10 Scientific Discoveries That Are Important to Know About If You Care About Your Health

A person’s health directly depends on their lifestyle. And this is why we absolutely have to keep track of the latest scientific discoveries concerning health. For example, scientists have recently learned that dim light makes us dumber, drinking hot tea can be extremely dangerous, and there are a thousand times more bacteria in fitness clubs than in public restrooms.

1. Brain aging starts at the age of 25

10 Scientific Discoveries That Are Important to Know About If You Care About Your Health

The scientists from the Medical University of Gdansk, Poland, and Lancaster University, UK, have learned how to track the pulsation of spinal fluid. Thanks to this, they learned that the pulsation frequency slows down starting from the age of 25, which means that the human brain starts aging from the age of 25, and not at 40 as was previously believed.

2. More bacteria is found in gyms than in bathrooms

10 Scientific Discoveries That Are Important to Know About If You Care About Your Health

The team at the credible fitness resource, Fitrated.com has done their own research and found out that the risk of getting an infection in a gym is much greater than that in a public restroom: the study found 326 times more bacteria in a gym than on any toilet seat. Besides, more than 70 % of the bacteria are potentially dangerous for people as they can easily cause a cold or a skin disease.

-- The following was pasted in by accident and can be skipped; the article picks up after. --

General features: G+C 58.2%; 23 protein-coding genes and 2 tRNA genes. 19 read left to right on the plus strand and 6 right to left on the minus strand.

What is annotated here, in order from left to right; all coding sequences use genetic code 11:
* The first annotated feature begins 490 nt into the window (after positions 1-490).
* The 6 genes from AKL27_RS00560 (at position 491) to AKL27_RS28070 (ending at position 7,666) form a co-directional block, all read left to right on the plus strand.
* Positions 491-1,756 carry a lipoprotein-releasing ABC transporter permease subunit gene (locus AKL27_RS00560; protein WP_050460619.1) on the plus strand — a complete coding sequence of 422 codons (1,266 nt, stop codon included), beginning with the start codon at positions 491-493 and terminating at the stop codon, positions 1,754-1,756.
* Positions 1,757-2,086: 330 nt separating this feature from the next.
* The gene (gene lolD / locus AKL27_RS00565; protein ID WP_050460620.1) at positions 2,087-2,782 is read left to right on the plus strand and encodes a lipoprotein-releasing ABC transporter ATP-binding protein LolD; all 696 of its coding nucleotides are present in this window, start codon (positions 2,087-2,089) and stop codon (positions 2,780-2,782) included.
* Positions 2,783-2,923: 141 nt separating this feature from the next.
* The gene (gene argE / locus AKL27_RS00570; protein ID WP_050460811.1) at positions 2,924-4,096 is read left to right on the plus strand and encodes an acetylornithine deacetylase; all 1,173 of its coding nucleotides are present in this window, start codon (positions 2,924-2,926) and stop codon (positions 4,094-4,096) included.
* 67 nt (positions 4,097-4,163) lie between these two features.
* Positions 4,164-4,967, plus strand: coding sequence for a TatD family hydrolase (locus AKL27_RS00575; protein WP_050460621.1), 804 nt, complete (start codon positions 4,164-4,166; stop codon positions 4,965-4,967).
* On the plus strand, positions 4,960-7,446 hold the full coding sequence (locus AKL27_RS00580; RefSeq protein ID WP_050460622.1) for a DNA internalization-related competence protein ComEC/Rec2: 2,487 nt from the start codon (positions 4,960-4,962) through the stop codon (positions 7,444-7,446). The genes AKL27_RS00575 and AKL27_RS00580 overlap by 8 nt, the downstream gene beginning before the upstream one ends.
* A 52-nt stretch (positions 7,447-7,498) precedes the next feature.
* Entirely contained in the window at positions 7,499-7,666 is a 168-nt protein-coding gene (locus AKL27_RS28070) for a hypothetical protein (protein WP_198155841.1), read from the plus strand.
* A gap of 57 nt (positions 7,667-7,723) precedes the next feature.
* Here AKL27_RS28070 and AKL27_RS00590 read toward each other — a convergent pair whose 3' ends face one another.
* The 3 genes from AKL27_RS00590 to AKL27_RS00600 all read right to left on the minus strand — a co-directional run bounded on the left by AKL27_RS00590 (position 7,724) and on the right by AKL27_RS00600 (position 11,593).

The most contaminated places in gyms were stationary bikes and treadmills. Specialists recommend taking the simplest safety precautions: use anti-bacterial wipes, don’t touch your face with your hands and don’t walk barefoot in the locker room or the shower.

3. Sleep can ward off sugar cravings

10 Scientific Discoveries That Are Important to Know About If You Care About Your Health

The scientists from the King’s College of London, UK, conducted an experiment with 42 perfectly healthy volunteers of normal weight who slept less than 8 hours a night. Half of the participants had to sleep less than usual for one month. Also, the participants were asked to write down everything they ate. At the end of the experiment, the duration of sleep increased by 21 minutes on average. The analysis showed that even this insignificant increase in sleep led to the decrease of consumption of sweet food by 10 grams a day which is one-third of the daily norm. Sleeping longer also led to a decrease in the interest of carbohydrates.

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